By Peter Barr • Guest writer

The Carolina Mountain Club is challenging hikers to seek out some of Western North Carolina’s most spectacular panoramas. The group’s new Lookout Tower Challenge rewards outdoor enthusiasts for completing hikes to 24 of the region’s mountaintop lookout towers.

Lookout towers began popping up on mountain peaks in the early part of the 20th century. Most were constructed by the Civilian Conservation Corps. Used for rapid fire detection, men and women were stationed in isolated areas to scan the horizon for smoke and fire. Quick discovery and fast reporting helped to prevent small blazes from developing into ravaging forest fires. Most lookouts were erected in national forest and park lands where wildfires could spread quickly.

Fire tower use began to decline by the 1960s and 1970s when airplanes became the preferred method of fire detection. Aerial observation was more efficient and detection was far more expansive, eliminating the need for a network of smoke watchers and the funding to maintain their towers. Most towers were decommissioned by the 1980s.

No longer standing guard over the forests, remaining towers now offer hikers the opportunity for dramatic panoramic views. With the majority of Southern Appalachian peaks forested, a hike to the top of a mountain does not always reward with a view. Lookout towers offer the ability to climb above the tree canopy and bask in the majesty of the surrounding landscape.

The Lookout Tower Challenge gives hikers an added impetus to make the treks to these historic relics dotting the region’s peaks. It’s one of several hiking challenges run by the Carolina Mountain Club — from a peak-bagging circuit that sends hikers to every 6,000-foot mountain to a line-up of 100 waterfalls.

The hiking challenges allow hikers to build a repertoire of memorable outdoors experiences. Each hike is an added piece to a collection, and the pursuit makes the challenges addicting. For some, they are difficult to resist.

“The challenges give us an excuse to journey to the backcountry when we otherwise may find an excuse not to go,” said Michael Booker, of Knoxville, Tenn. Challenge programs attracted him and his wife, Jennifer, to the club.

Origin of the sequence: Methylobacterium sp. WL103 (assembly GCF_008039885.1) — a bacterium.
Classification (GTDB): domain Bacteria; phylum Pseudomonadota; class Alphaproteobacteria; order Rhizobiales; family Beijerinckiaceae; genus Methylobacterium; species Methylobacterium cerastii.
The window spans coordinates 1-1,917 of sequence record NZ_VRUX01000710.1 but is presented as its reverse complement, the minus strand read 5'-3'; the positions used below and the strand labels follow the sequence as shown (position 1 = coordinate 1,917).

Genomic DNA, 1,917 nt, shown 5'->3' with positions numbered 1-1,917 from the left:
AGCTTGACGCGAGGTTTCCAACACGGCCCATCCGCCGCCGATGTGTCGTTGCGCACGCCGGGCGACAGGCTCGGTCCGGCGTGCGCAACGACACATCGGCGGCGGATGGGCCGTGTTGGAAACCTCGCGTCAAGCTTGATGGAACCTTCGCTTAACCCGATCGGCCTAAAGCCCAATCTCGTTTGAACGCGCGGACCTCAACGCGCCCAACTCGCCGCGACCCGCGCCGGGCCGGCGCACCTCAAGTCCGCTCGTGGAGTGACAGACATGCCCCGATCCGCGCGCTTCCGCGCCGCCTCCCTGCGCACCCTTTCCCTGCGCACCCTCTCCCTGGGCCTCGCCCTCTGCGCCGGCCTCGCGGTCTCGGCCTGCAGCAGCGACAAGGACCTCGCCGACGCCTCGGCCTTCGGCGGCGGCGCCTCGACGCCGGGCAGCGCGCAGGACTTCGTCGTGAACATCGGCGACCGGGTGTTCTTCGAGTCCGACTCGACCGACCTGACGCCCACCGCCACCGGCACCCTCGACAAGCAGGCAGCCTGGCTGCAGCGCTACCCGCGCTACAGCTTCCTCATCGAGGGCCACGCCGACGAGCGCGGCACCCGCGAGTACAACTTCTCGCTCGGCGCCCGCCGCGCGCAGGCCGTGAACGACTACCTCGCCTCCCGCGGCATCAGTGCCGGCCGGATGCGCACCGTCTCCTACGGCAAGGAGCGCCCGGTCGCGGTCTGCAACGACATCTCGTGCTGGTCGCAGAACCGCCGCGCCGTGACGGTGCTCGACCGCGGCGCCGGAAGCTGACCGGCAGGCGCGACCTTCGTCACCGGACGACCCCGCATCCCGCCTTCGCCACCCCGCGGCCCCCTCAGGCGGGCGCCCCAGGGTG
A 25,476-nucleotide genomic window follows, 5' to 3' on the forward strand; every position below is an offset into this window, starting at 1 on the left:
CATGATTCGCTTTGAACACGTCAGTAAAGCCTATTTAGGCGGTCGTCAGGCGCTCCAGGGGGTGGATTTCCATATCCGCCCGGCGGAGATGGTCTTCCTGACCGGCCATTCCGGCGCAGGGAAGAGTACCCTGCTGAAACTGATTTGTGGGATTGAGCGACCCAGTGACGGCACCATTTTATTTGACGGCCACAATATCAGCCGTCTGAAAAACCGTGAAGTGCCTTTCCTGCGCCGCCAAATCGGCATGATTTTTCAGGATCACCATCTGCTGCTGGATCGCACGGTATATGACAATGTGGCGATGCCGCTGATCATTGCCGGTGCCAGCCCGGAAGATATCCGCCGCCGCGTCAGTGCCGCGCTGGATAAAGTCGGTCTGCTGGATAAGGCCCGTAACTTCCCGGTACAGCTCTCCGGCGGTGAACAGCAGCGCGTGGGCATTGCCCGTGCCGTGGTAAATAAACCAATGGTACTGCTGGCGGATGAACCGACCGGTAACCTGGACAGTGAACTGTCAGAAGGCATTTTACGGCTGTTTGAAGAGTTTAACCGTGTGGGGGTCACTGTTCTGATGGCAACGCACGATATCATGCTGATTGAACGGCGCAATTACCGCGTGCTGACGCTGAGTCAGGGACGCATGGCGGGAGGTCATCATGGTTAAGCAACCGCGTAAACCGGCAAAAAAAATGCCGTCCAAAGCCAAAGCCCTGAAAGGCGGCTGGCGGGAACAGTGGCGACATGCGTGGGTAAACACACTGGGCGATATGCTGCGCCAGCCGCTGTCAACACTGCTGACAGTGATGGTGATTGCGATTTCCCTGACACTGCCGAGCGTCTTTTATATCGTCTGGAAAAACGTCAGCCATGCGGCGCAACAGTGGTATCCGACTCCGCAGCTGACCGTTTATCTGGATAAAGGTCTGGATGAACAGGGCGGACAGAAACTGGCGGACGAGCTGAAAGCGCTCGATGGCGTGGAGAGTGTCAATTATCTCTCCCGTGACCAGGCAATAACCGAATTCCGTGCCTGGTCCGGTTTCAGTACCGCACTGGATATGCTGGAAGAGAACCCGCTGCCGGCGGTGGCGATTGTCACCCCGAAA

After a five-year pursuit, they finally knocked out the South Beyond 6,000 circuit of 6,000-foot peaks. They began tackling the Lookout Tower challenge last November and have finished 21 of the 24 towers so far.

“It seemed like an attainable goal,” said Booker. “It offers the opportunity to explore diverse parts of the southern Appalachian backcountry that we otherwise may not have visited. Many of the mountains offer physical and mental challenges that in the end are rewarded with limitless views.”

Booker and his wife enjoy pursuing a common goal together. But when asked the single greatest reason they were lured by the LTC, he didn’t hesitate: “the views”.

Those wishing to revel in the beauty slightly longer, several fire towers have overnight camping spots nearby. Mt. Sterling, in the Haywood County section of the Great Smoky Mountains National Park, features a backcountry campsite, which was once the site of the tower keeper’s cabin removed in the 1980s. Wesser Bald, in the Nantahala National Forest and along the Appalachian Trail, also features a campsite. Camping by the towers gives backpackers the opportunity to witness spectacular sunsets and sunrises a short jaunt from their tent.


Lookout towers in need

No longer used for fire detection, many of the region’s lookout towers have been forgotten. While the challenge features 24 towers, about 40 lookouts are still standing in Western North Carolina. Many have deteriorated into an unsafe condition and had to be excluded. Even more towers have been removed entirely. More than 80 lookouts once dotted the region’s peaks. Neglected beyond repair, their views and history are gone forever.

The Carolina Mountain Club hopes the program will not only allow hikers to witness the beauty of the mountains, but realize the need to preserve these towers for their scenic and historic value. Few towers receive funding for their upkeep, and most continue to fall into disrepair. Many face imminent access restriction or complete removal. The North Carolina chapter of the Forest Fire Lookout Association, a group dedicated to the preservation of WNC’s fire towers, co-sponsors the LTC with the CMC. The organization is trying to raise awareness for the need to save these historic structures.

Peter J. Barr is the author of Hiking North Carolina’s Lookout Towers and the director of the NC chapter of the Forest Fire Lookout Association. For more information about WNC’s lookout towers, go to

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